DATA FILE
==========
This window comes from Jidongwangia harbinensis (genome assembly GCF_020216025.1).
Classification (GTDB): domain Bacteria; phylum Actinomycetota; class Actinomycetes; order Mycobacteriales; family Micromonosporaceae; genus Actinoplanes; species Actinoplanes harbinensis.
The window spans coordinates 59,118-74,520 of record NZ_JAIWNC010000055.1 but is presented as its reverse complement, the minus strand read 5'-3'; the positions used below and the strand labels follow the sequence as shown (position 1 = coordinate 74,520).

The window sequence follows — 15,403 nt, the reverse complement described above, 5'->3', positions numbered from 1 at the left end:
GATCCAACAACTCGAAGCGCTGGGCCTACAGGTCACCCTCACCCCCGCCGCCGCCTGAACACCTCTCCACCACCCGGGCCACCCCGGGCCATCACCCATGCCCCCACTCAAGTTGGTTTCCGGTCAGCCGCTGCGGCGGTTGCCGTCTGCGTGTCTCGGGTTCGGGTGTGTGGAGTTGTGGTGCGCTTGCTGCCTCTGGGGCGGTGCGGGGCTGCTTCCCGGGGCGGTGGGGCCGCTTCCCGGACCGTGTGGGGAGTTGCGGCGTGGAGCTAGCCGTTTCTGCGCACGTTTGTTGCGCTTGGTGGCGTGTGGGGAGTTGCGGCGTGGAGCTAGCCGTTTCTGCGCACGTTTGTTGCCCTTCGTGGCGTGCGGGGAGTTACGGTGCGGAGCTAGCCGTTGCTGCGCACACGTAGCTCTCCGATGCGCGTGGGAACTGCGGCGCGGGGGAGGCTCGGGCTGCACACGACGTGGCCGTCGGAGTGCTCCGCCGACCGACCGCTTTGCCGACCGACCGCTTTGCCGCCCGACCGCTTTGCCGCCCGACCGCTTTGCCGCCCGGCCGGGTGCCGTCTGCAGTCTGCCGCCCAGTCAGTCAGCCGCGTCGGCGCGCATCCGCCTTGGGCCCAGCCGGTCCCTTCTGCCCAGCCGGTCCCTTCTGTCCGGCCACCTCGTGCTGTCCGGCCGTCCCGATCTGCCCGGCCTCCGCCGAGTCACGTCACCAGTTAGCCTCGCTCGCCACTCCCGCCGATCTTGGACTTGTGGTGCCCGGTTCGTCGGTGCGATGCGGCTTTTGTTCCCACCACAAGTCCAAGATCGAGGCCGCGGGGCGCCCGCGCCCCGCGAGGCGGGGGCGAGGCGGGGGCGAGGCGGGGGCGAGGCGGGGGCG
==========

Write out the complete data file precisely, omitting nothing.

This window comes from Jidongwangia harbinensis (genome assembly GCF_020216025.1).
Classification (GTDB): domain Bacteria; phylum Actinomycetota; class Actinomycetes; order Mycobacteriales; family Micromonosporaceae; genus Actinoplanes; species Actinoplanes harbinensis.
The window spans coordinates 59,118-74,520 of record NZ_JAIWNC010000055.1 but is presented as its reverse complement, the minus strand read 5'-3'; the positions used below and the strand labels follow the sequence as shown (position 1 = coordinate 74,520).

The window sequence follows — 15,403 nt, the reverse complement described above, 5'->3', positions numbered from 1 at the left end:
GATCCAACAACTCGAAGCGCTGGGCCTACAGGTCACCCTCACCCCCGCCGCCGCCTGAACACCTCTCCACCACCCGGGCCACCCCGGGCCATCACCCATGCCCCCACTCAAGTTGGTTTCCGGTCAGCCGCTGCGGCGGTTGCCGTCTGCGTGTCTCGGGTTCGGGTGTGTGGAGTTGTGGTGCGCTTGCTGCCTCTGGGGCGGTGCGGGGCTGCTTCCCGGGGCGGTGGGGCCGCTTCCCGGACCGTGTGGGGAGTTGCGGCGTGGAGCTAGCCGTTTCTGCGCACGTTTGTTGCGCTTGGTGGCGTGTGGGGAGTTGCGGCGTGGAGCTAGCCGTTTCTGCGCACGTTTGTTGCCCTTCGTGGCGTGCGGGGAGTTACGGTGCGGAGCTAGCCGTTGCTGCGCACACGTAGCTCTCCGATGCGCGTGGGAACTGCGGCGCGGGGGAGGCTCGGGCTGCACACGACGTGGCCGTCGGAGTGCTCCGCCGACCGACCGCTTTGCCGACCGACCGCTTTGCCGCCCGACCGCTTTGCCGCCCGACCGCTTTGCCGCCCGGCCGGGTGCCGTCTGCAGTCTGCCGCCCAGTCAGTCAGCCGCGTCGGCGCGCATCCGCCTTGGGCCCAGCCGGTCCCTTCTGCCCAGCCGGTCCCTTCTGTCCGGCCACCTCGTGCTGTCCGGCCGTCCCGATCTGCCCGGCCTCCGCCGAGTCACGTCACCAGTTAGCCTCGCTCGCCACTCCCGCCGATCTTGGACTTGTGGTGCCCGGTTCGTCGGTGCGATGCGGCTTTTGTTCCCACCACAAGTCCAAGATCGAGGCCGCGGGGCGCCCGCGCCCCGCGAGGCGGGGGCGAGGCGGGGGCGAGGCGGGGGCGAGGCGGGGGCG